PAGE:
no harm will overtake you,
no disaster will come near your tent.
For he will command his angels concerning you
to guard you in all your ways;
they will lift you up in their hands,
so that you will not strike your foot against a stone.
You will tread on the lion and the cobra;
you will trample the great lion and the serpent.

“Because he loves me,” says the LORD, “I will rescue him;
I will protect him, for he acknowledges my name.
He will call on me, and I will answer him;
I will be with him in trouble,
I will deliver him and honor him.
With long life I will satisfy him
and show him my salvation.”

Psalm 91

Recently I read somewhere someone suggesting that when Jesus said that if one believes, what they have asked for in prayer is granted, that this is true only for those with an advanced faith. Many a person, myself included has asked God for all kinds of things, hopefully that would be good, and have believed God could answer. Admittedly, in my case, I might struggle with unbelief for whatever reason, probably primarily due to not knowing God well enough, and therefore not trusting his word. A weak and wobbly faith. We’re not supposed to remain there, but grow in our faith, learning to trust in God  to help us and see us through, come what may.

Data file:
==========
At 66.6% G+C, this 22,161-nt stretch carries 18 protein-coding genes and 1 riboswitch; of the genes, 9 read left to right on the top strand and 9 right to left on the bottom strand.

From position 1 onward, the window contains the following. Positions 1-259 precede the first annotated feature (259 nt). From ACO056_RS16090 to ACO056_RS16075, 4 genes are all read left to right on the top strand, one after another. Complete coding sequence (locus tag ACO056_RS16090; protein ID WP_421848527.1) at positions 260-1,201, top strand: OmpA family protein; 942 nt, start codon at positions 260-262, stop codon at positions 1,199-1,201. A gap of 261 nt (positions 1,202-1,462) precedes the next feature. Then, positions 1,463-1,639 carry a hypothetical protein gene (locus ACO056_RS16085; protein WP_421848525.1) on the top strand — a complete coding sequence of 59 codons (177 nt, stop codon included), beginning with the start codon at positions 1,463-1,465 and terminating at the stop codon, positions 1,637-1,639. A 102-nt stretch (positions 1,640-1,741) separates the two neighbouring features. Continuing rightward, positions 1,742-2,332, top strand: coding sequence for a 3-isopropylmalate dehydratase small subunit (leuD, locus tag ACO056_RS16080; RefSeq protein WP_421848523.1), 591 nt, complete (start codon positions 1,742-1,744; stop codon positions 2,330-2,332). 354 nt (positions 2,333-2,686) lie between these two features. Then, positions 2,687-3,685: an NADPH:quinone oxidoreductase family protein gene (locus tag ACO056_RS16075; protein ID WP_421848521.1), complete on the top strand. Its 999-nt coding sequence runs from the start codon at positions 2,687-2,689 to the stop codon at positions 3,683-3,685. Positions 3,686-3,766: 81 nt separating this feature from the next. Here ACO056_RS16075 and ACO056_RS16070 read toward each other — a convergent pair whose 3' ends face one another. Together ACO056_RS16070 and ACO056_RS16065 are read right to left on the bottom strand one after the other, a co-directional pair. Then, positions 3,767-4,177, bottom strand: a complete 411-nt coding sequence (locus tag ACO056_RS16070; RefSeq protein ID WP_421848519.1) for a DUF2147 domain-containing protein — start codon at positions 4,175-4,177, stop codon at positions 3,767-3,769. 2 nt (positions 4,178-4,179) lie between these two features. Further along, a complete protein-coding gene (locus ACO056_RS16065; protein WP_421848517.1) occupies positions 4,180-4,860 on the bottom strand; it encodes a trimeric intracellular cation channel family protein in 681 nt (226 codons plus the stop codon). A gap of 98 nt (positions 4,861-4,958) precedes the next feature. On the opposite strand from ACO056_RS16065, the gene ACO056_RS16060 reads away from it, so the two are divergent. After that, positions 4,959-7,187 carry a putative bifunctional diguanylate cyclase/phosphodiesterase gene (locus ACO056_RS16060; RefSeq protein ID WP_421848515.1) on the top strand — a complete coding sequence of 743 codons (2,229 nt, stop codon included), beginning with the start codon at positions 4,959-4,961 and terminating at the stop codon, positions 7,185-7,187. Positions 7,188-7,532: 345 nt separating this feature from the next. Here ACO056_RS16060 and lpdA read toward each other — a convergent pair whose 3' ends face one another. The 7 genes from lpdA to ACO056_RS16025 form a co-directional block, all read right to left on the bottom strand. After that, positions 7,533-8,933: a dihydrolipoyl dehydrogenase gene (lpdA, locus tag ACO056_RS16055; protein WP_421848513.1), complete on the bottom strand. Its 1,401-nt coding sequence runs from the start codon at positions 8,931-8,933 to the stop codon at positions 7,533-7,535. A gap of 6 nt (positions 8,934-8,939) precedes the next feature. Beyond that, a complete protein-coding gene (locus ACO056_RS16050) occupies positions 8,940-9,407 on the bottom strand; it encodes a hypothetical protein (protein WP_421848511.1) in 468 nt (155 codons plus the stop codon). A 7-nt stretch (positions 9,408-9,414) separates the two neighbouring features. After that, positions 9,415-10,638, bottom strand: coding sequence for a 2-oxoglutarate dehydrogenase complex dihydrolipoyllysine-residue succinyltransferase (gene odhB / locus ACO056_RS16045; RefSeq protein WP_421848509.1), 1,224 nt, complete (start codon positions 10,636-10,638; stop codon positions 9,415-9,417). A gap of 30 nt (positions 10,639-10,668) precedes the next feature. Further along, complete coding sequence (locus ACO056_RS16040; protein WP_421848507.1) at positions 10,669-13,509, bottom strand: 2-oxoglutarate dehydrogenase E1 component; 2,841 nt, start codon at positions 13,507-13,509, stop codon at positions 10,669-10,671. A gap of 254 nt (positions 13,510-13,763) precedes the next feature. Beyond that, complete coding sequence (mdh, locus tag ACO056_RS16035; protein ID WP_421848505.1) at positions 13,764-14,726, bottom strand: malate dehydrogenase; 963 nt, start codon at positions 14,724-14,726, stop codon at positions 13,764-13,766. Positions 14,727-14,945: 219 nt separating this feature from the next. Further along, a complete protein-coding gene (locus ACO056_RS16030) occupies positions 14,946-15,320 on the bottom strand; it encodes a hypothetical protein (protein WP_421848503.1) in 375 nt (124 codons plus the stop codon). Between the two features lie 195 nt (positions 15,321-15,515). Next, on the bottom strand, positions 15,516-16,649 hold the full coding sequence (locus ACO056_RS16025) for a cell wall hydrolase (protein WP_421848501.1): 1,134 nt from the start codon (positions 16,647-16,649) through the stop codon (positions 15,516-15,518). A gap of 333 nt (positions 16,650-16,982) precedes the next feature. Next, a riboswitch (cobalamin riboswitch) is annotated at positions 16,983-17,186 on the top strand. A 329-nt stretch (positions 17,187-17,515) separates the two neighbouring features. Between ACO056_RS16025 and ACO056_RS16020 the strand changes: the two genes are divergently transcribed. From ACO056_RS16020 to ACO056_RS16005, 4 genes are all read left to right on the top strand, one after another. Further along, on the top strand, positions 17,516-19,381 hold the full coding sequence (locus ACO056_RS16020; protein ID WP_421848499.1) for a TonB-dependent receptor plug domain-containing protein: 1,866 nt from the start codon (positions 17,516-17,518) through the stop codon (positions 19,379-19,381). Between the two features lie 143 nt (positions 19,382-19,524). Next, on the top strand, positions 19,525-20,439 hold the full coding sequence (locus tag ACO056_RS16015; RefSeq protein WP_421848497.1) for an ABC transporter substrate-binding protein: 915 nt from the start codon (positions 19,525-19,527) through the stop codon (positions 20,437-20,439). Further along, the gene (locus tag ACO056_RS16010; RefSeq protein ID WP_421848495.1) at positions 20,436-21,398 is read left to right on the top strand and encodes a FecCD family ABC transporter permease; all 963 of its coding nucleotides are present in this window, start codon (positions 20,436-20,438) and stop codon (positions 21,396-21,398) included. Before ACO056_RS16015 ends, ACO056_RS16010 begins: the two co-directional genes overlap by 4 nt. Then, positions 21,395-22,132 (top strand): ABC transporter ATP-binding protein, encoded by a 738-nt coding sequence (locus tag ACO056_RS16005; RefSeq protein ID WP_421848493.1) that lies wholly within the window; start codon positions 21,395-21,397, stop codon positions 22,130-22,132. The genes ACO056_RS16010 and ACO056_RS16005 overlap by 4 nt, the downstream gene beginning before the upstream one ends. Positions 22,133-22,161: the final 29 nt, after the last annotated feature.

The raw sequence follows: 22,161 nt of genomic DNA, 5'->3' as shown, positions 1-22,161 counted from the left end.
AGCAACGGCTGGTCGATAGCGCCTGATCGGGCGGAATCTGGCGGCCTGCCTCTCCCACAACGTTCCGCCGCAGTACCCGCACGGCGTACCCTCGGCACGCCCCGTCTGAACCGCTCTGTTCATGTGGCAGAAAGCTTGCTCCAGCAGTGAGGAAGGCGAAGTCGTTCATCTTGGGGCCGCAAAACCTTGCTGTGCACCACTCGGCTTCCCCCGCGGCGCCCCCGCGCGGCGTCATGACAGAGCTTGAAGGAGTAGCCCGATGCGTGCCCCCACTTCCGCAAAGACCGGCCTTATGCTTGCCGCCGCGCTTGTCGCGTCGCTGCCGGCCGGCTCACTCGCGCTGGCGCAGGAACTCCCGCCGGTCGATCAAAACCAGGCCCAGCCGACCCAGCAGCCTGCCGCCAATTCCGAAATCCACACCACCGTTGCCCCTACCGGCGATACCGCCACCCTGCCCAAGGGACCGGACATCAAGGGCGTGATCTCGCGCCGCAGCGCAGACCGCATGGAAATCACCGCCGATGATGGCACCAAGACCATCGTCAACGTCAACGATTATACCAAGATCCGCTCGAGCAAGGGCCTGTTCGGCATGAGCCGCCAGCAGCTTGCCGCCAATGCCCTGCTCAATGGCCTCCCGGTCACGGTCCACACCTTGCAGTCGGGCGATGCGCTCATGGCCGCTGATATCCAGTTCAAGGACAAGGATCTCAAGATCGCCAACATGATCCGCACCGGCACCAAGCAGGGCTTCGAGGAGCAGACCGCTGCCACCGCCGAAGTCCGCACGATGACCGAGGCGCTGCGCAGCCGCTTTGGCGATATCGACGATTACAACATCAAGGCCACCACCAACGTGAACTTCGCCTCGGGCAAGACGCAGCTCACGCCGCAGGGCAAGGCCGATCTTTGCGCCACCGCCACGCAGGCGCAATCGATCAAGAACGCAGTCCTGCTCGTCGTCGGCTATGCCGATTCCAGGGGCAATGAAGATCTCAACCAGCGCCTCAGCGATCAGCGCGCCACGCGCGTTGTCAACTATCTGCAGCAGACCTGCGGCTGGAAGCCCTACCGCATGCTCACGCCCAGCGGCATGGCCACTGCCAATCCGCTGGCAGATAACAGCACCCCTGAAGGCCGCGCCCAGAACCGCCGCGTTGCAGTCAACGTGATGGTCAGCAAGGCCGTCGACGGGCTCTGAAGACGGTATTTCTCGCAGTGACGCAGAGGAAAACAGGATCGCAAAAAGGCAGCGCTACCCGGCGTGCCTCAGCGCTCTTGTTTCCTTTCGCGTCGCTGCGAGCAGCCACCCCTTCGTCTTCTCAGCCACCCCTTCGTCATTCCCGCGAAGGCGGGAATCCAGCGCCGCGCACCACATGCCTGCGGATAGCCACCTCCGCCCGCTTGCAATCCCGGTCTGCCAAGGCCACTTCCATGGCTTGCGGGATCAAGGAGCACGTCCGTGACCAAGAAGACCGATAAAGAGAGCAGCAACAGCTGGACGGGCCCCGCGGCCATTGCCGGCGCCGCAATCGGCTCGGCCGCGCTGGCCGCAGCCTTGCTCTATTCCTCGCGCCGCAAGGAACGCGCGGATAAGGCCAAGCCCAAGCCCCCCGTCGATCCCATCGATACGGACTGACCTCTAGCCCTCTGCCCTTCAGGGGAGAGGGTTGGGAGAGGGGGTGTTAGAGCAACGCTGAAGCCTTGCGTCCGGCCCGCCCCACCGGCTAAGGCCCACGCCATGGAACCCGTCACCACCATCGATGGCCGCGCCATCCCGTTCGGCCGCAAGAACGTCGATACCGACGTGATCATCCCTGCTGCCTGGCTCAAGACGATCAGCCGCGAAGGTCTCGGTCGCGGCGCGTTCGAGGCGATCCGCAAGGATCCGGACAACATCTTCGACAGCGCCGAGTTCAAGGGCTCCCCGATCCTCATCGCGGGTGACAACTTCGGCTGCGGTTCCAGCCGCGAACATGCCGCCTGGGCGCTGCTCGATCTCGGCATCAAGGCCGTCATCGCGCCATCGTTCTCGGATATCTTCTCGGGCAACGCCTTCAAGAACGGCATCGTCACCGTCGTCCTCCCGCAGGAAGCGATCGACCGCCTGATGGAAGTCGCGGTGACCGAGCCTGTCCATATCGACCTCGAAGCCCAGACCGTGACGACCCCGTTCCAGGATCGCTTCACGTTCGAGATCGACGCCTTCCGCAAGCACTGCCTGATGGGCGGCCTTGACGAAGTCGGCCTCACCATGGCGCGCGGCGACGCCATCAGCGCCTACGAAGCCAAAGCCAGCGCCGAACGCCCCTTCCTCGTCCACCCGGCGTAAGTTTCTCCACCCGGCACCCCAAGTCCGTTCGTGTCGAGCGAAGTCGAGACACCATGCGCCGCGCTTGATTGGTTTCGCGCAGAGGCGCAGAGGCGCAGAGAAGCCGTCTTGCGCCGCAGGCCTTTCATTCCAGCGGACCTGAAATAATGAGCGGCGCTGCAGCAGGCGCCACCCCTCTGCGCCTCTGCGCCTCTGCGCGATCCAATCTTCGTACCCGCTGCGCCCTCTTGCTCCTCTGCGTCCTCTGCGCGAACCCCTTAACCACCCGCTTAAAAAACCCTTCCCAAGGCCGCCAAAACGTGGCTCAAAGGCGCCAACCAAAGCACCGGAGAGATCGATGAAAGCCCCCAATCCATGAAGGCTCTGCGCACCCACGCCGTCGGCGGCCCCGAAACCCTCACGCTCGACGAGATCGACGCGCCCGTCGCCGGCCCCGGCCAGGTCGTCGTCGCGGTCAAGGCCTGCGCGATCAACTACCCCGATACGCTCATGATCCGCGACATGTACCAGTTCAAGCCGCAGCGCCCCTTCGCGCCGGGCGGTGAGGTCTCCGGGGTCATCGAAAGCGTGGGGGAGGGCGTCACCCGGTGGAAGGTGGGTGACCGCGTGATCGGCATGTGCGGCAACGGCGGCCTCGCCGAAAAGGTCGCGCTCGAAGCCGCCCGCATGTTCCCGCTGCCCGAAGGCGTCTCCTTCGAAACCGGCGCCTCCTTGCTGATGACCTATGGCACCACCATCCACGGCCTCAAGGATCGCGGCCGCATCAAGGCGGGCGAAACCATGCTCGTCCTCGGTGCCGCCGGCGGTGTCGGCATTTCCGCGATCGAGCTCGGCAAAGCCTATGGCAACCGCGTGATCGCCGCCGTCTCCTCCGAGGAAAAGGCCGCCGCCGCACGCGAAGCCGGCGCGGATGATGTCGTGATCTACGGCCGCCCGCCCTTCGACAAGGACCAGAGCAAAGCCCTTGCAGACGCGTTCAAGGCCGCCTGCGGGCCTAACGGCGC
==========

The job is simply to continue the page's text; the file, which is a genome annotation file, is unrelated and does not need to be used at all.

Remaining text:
To me, this psalm tells us that we’re invincible in God’s will. Satan used a line in this psalm in his temptation of Jesus in the wilderness. And Jesus immediately quoted other Scripture, telling Satan that we should not test the Lord our God. Yes, God will protect us, but only in God’s will, and in his time. Life remains a mystery, so that we’re not going to have an answer for why everything happens. But we can be assured that God will see us through in his will, as we trust in God and continue in his way, in what he has for us. In and through Jesus.

faith not works puts us right with God

Now to the one who works, wages are not credited as a gift but as an obligation. However, to the one who does not work but trusts God who justifies the ungodly, their faith is credited as righteousness.

Romans 4:4-5

It seems ingrained in us humans that being right with God depends on us, specifically on what we do. We think somehow that we have to earn so as to deserve God’s acceptance and favor. Paul here puts the kibosh on that. Of course we find this elsewhere in Scripture, even as this passage from Paul makes clear (click Romans link above).

No, faith puts us right with God. We’re justified by faith, not ever by our works. Works follow, and justifying faith does work for sure. But it has to be in that order. If we’re struggling to be accepted by God, we’re wasting time and effort. We need to stop and simply trust God, believe God’s word, God’s promise to us in Christ.

God has done what needs to be done for us to be accepted by him. We simply have to accept and receive that. And only then do we receive the forgiveness of sins and new life which opens up an entirely new way for us. Certainly filled with love and good works. In and through Jesus.